Binary symmetric channel
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A binary symmetric channel (or BSC) is a common communications channel model used in coding theory and information theory. In this model, a transmitter wishes to send a bit (a zero or a one), and the receiver receives a bit. It is assumed that the bit is usually transmitted correctly, but that it will be "flipped" with a small probability (the "crossover probability"). This channel is used frequently in information theory because it is one of the simplest channels to analyze.
The BSC is a binary channel; that is, it can transmit only one of two symbols (usually called 0 and 1). (A non-binary channel would be capable of transmitting more than 2 symbols, possibly even an infinite number of choices.) The transmission is not perfect, and occasionally the receiver gets the wrong bit.
This channel is often used by theorists because it is one of the simplest noisy channels to analyze. Many problems in communication theory can be reduced to a BSC. Conversely, being able to transmit effectively over the BSC can give rise to solutions for more complicated channels.
A binary symmetric channel with crossover probability p denoted by , is a channel with binary input and binary output and probability of error p; that is, if X is the transmitted random variable and Y the received variable, then the channel is characterized by the conditional probabilities
- Pr( Y = 0 | X = 0 ) = 1 − p
- Pr( Y = 0 | X = 1) = p
- Pr( Y = 1 | X = 0 ) = p
- Pr( Y = 1 | X = 1 ) = 1 − p
It is assumed that 0 ≤ p ≤ 1/2. If p > 1/2, then the receiver can swap the output (interpret 1 when it sees 0, and vice versa) and obtain an equivalent channel with crossover probability 1 − p ≤ 1/2.
Capacity of BSCp
The converse can be shown by a sphere packing argument. Given a codeword, there are roughly 2n H(p) typical output sequences. There are 2n total possible outputs, and the input chooses from a codebook of size 2nR. Therefore, the receiver would choose to partition the space into "spheres" with 2n / 2nR = 2n(1 − R) potential outputs each. If R > 1 − H(p), then the spheres will be packed too tightly asymptotically and the receiver will not be able to identify the correct codeword with vanishing probability.
Shannon's channel capacity theorem for BSCp
Shannon's noisy coding theorem is general for all kinds of channels. We consider a special case of this theorem for a binary symmetric channel with an error probability p.
Noisy coding theorem for BSCp
We denote (and would continue to denote) noise from as "". The noise is essentially a random variable with each of its indexes being a with probability and a with probability .
Theorem 1 For all < and all such that , there exists a pair of encoding and decoding functions : and : respectively, and such that every message has the following property: for a sufficient large integer .
What this theorem actually implies is, a message when picked from , encoded with a random encoding function , and send across a noisy , there is a very high probability of recovering the original message by decoding, if or in effect the rate of the channel is bounded by the quantity stated in the theorem. The decoding error probability is exponentially small.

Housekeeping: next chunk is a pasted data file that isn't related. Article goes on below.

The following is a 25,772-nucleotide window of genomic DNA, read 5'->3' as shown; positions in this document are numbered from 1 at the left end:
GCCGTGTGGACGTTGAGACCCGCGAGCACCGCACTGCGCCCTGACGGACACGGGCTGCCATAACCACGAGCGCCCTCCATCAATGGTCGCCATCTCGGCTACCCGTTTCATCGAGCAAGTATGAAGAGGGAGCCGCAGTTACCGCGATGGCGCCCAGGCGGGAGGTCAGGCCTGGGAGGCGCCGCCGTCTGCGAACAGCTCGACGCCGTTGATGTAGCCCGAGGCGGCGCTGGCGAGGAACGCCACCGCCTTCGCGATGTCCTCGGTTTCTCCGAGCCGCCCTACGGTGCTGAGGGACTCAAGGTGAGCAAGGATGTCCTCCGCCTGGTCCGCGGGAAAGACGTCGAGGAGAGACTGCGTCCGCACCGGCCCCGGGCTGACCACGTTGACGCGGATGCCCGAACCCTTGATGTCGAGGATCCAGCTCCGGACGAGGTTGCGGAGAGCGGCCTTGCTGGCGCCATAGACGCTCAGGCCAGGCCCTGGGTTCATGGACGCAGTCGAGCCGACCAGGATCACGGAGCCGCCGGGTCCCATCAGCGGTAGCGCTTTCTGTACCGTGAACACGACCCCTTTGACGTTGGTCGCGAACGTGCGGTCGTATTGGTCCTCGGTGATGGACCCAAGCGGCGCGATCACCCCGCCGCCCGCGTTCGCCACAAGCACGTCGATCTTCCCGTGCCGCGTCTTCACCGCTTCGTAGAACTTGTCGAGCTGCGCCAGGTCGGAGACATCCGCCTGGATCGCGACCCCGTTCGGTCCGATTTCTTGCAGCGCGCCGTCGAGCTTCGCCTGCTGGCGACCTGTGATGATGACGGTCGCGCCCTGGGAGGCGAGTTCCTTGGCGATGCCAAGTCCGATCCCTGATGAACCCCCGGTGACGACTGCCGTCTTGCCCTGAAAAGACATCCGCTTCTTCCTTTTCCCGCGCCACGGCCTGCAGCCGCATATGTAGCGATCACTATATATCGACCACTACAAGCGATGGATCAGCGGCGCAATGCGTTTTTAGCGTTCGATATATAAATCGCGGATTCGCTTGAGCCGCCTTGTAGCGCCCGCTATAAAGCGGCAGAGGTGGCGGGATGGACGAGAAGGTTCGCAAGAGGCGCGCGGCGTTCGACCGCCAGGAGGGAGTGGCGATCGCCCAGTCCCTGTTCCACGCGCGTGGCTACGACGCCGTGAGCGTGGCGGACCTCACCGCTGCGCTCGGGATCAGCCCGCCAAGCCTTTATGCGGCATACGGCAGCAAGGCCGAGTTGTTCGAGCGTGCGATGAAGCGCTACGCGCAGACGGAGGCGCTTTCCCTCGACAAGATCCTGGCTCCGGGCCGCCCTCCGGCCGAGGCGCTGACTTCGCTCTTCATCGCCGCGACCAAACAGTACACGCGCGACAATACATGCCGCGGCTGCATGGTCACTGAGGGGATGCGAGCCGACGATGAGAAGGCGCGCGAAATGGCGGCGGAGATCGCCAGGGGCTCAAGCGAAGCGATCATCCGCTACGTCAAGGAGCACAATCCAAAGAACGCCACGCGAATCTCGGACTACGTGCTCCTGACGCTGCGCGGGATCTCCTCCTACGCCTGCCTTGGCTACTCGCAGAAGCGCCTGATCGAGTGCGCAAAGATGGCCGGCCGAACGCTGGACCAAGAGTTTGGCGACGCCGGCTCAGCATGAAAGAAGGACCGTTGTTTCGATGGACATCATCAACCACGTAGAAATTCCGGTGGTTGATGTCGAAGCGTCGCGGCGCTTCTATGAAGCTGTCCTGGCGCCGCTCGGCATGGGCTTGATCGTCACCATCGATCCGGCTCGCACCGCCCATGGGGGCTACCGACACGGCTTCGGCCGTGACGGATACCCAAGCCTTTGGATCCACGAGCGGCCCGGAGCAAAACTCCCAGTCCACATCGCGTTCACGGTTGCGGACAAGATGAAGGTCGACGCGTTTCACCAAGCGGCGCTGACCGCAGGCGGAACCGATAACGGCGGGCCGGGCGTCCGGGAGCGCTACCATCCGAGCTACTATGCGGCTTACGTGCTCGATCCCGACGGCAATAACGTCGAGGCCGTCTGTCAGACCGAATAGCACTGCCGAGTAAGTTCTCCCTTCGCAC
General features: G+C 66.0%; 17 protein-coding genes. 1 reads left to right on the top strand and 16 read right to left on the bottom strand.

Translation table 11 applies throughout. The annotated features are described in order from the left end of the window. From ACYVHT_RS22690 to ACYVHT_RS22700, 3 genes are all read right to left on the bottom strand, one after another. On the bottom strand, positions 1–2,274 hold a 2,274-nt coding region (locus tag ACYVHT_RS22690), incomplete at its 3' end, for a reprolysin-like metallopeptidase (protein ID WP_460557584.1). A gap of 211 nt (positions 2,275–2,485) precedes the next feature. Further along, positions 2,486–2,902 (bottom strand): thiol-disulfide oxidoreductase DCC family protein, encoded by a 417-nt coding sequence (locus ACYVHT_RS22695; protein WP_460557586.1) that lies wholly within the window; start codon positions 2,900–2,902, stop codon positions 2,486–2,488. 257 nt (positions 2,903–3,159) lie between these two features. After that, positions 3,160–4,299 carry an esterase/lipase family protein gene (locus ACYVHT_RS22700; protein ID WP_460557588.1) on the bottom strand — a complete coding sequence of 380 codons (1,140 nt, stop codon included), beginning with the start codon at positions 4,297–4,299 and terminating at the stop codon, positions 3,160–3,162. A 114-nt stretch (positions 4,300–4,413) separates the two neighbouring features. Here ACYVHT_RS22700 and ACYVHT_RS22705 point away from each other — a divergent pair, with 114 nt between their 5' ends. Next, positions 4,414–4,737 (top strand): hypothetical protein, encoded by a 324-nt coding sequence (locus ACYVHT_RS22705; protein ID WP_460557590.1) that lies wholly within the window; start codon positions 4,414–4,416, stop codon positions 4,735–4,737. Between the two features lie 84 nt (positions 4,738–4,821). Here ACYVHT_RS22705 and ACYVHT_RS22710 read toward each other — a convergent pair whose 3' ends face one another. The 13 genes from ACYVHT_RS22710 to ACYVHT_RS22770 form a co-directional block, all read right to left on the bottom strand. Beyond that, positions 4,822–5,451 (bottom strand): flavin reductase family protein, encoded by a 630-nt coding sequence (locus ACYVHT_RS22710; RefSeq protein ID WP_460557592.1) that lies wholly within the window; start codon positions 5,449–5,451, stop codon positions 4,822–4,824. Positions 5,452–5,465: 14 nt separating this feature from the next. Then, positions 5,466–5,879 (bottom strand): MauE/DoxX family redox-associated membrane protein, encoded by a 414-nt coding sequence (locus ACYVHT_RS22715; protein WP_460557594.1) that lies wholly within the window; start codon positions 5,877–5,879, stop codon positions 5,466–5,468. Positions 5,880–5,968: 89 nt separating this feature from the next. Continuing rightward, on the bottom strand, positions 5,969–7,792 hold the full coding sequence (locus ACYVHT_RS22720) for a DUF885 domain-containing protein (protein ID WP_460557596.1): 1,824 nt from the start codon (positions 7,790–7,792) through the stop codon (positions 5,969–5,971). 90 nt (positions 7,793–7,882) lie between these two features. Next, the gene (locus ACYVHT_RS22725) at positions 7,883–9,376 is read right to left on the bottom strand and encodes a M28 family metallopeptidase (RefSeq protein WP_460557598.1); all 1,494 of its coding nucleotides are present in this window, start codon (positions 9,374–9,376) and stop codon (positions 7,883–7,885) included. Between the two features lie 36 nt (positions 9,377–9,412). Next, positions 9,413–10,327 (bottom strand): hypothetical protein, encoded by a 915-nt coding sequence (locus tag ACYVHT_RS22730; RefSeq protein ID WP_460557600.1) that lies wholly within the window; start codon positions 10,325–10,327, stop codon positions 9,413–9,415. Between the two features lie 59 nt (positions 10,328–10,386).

We shall now prove Theorem 1 .
Proof We shall first describe the encoding function and the decoding function used in the theorem. Its good to state here that we would be using the probabilistic method to prove this theorem. Shannon's theorem was one of the earliest applications of this method.
Encoding function : The encoding function : is selected at random. This means, given any message , we choose uniformly and independently at random.
Decoding function : The decoding function : is given any received codeword , we find the message such that is minimum (with ties broken arbitrarily). This kind of a decoding function is called a maximum likelihood decoding (MLD) function.
Now first we show, for a fixed and chosen randomly, the probability of failure over noise is exponentially small. At this point, the proof works for a fixed message . Next we extend this result to work for all . We achieve this by eliminating half of the codewords from the code with the argument that the proof for the decoding error probability holds for at least half of the codewords. The latter method is called expurgation. This gives the total process the name random coding with expurgation.
A high level proof: Given a fixed message , we need to estimate the expected value of the probability of the received codeword along with the noise does not give back on decoding. That is to say, we need to estimate: .
Let be the received codeword. In order for the decoded codeword not to be equal to the message , one of the following events must occur:
- does not lie within the Hamming ball of radius for any greater than , centered at . This condition is mainly used to make the calculations easier.
- There is another message such that . In other words the errors due to noise take the transmitted codeword closer to another encoded message.
We can apply Chernoff bound to ensure the non occurrence of the first event. By applying Chernoff bound we have, . Thus, for any , we can pick to be large enough to make the above probability exponentially small.
As for the second event, we note that the probability that is where is the Hamming ball of radius centered at vector and is its volume. Using approximation to estimate the number of codewords in the Hamming ball, we have . Hence the above probability amounts to . Now using union bound, we can upper bound the existence of such an by which is , as desired by the choice of .
A detailed proof: From the above analysis, we calculate the probability of the event that the decoded codeword plus the channel noise is not the same as the original message sent. We shall introduce some symbols here. Let denote the probability of receiving codeword given that codeword was sent. Denote by .
We get the last inequality by our analysis using the Chernoff bound above. Now taking expectation on both sides we have, [[ ] ..